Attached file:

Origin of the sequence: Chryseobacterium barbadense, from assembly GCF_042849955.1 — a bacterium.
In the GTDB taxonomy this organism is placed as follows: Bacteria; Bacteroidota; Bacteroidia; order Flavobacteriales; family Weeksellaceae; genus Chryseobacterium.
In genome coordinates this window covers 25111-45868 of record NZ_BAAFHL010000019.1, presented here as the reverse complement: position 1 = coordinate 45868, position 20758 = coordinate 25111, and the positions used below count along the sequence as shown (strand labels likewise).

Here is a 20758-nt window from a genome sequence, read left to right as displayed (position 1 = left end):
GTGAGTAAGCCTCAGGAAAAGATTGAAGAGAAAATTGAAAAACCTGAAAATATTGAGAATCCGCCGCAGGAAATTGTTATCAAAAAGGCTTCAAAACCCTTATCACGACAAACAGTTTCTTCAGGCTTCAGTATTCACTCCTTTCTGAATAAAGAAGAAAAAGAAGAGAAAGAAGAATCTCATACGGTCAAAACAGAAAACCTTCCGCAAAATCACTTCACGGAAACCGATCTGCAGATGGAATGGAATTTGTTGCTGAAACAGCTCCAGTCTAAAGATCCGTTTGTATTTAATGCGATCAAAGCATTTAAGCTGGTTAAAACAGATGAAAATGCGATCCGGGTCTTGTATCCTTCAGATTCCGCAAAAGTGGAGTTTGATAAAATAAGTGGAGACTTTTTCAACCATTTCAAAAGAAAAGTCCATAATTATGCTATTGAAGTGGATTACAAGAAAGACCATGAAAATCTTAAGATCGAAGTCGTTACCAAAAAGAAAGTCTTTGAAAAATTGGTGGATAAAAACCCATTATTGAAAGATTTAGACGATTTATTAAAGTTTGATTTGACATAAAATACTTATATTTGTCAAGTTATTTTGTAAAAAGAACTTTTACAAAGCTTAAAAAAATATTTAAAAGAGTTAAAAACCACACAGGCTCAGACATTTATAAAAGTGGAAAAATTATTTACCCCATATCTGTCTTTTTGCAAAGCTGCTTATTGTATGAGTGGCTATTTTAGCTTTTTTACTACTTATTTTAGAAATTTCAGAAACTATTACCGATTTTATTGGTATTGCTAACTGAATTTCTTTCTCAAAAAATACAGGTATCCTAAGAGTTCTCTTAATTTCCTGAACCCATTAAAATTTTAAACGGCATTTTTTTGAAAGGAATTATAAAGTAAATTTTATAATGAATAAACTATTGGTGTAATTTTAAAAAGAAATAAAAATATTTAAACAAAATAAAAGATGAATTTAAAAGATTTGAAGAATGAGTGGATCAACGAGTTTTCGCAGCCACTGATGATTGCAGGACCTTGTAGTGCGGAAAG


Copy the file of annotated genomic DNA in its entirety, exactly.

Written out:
Origin of the sequence: Chryseobacterium barbadense, from assembly GCF_042849955.1 — a bacterium.
In the GTDB taxonomy this organism is placed as follows: Bacteria; Bacteroidota; Bacteroidia; order Flavobacteriales; family Weeksellaceae; genus Chryseobacterium.
In genome coordinates this window covers 25111-45868 of record NZ_BAAFHL010000019.1, presented here as the reverse complement: position 1 = coordinate 45868, position 20758 = coordinate 25111, and the positions used below count along the sequence as shown (strand labels likewise).

Here is a 20758-nt window from a genome sequence, read left to right as displayed (position 1 = left end):
GTGAGTAAGCCTCAGGAAAAGATTGAAGAGAAAATTGAAAAACCTGAAAATATTGAGAATCCGCCGCAGGAAATTGTTATCAAAAAGGCTTCAAAACCCTTATCACGACAAACAGTTTCTTCAGGCTTCAGTATTCACTCCTTTCTGAATAAAGAAGAAAAAGAAGAGAAAGAAGAATCTCATACGGTCAAAACAGAAAACCTTCCGCAAAATCACTTCACGGAAACCGATCTGCAGATGGAATGGAATTTGTTGCTGAAACAGCTCCAGTCTAAAGATCCGTTTGTATTTAATGCGATCAAAGCATTTAAGCTGGTTAAAACAGATGAAAATGCGATCCGGGTCTTGTATCCTTCAGATTCCGCAAAAGTGGAGTTTGATAAAATAAGTGGAGACTTTTTCAACCATTTCAAAAGAAAAGTCCATAATTATGCTATTGAAGTGGATTACAAGAAAGACCATGAAAATCTTAAGATCGAAGTCGTTACCAAAAAGAAAGTCTTTGAAAAATTGGTGGATAAAAACCCATTATTGAAAGATTTAGACGATTTATTAAAGTTTGATTTGACATAAAATACTTATATTTGTCAAGTTATTTTGTAAAAAGAACTTTTACAAAGCTTAAAAAAATATTTAAAAGAGTTAAAAACCACACAGGCTCAGACATTTATAAAAGTGGAAAAATTATTTACCCCATATCTGTCTTTTTGCAAAGCTGCTTATTGTATGAGTGGCTATTTTAGCTTTTTTACTACTTATTTTAGAAATTTCAGAAACTATTACCGATTTTATTGGTATTGCTAACTGAATTTCTTTCTCAAAAAATACAGGTATCCTAAGAGTTCTCTTAATTTCCTGAACCCATTAAAATTTTAAACGGCATTTTTTTGAAAGGAATTATAAAGTAAATTTTATAATGAATAAACTATTGGTGTAATTTTAAAAAGAAATAAAAATATTTAAACAAAATAAAAGATGAATTTAAAAGATTTGAAGAATGAGTGGATCAACGAGTTTTCGCAGCCACTGATGATTGCAGGACCTTGTAGTGCGGAAAG